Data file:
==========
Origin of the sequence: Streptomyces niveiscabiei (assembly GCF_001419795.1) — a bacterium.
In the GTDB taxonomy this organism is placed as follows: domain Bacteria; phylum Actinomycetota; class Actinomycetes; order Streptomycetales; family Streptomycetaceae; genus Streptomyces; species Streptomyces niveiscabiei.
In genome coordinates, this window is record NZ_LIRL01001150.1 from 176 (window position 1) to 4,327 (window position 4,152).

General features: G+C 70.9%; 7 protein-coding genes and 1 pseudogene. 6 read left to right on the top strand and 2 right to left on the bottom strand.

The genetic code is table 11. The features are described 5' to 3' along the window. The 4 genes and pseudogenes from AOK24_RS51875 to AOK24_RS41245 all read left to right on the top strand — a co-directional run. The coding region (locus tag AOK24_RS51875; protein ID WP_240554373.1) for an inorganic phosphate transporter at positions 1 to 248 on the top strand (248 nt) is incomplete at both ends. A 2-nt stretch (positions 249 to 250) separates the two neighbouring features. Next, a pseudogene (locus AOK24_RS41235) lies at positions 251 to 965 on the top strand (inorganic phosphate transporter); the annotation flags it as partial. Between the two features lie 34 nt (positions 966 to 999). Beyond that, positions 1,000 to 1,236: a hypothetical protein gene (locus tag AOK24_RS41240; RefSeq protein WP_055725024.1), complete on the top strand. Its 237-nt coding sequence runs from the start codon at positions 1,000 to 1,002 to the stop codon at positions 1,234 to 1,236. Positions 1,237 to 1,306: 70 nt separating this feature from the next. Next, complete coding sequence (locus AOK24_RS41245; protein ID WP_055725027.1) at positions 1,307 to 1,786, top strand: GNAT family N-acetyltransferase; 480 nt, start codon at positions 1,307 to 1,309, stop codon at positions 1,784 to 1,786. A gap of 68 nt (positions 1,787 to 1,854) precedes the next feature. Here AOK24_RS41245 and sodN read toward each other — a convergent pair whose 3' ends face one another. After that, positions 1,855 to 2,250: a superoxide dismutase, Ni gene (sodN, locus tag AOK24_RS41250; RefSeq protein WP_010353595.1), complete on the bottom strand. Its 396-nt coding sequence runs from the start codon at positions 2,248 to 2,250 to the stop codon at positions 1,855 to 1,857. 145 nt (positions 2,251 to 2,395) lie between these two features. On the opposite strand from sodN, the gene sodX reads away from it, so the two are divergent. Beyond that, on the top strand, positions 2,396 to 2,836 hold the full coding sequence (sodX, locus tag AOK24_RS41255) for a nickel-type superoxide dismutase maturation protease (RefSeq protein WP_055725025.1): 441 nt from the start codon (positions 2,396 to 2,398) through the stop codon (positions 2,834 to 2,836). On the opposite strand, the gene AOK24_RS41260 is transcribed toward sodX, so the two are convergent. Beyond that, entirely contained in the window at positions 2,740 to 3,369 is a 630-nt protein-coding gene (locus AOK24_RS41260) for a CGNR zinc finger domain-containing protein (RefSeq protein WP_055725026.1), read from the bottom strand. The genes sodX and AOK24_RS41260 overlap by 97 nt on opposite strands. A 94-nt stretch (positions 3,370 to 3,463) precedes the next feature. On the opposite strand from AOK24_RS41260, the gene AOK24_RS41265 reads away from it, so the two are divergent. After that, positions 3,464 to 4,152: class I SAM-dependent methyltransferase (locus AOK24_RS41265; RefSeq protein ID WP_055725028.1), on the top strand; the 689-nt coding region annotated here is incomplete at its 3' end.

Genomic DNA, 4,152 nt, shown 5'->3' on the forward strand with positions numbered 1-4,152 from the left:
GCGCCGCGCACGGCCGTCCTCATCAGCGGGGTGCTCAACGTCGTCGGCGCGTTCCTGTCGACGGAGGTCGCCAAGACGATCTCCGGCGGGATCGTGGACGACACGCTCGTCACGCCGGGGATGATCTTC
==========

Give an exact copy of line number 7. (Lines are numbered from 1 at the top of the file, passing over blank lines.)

GCGCCGCGCACGGCCGTCCTCATCAGCGGGGTGCTCAACGTCGTCGGCGCGTTCCTGTCGACGGAGGTCGCCAAGACGATCTCCGGCGGGATCGTGGACGACACGCTCGTCACGCCGGGGATGATCTTC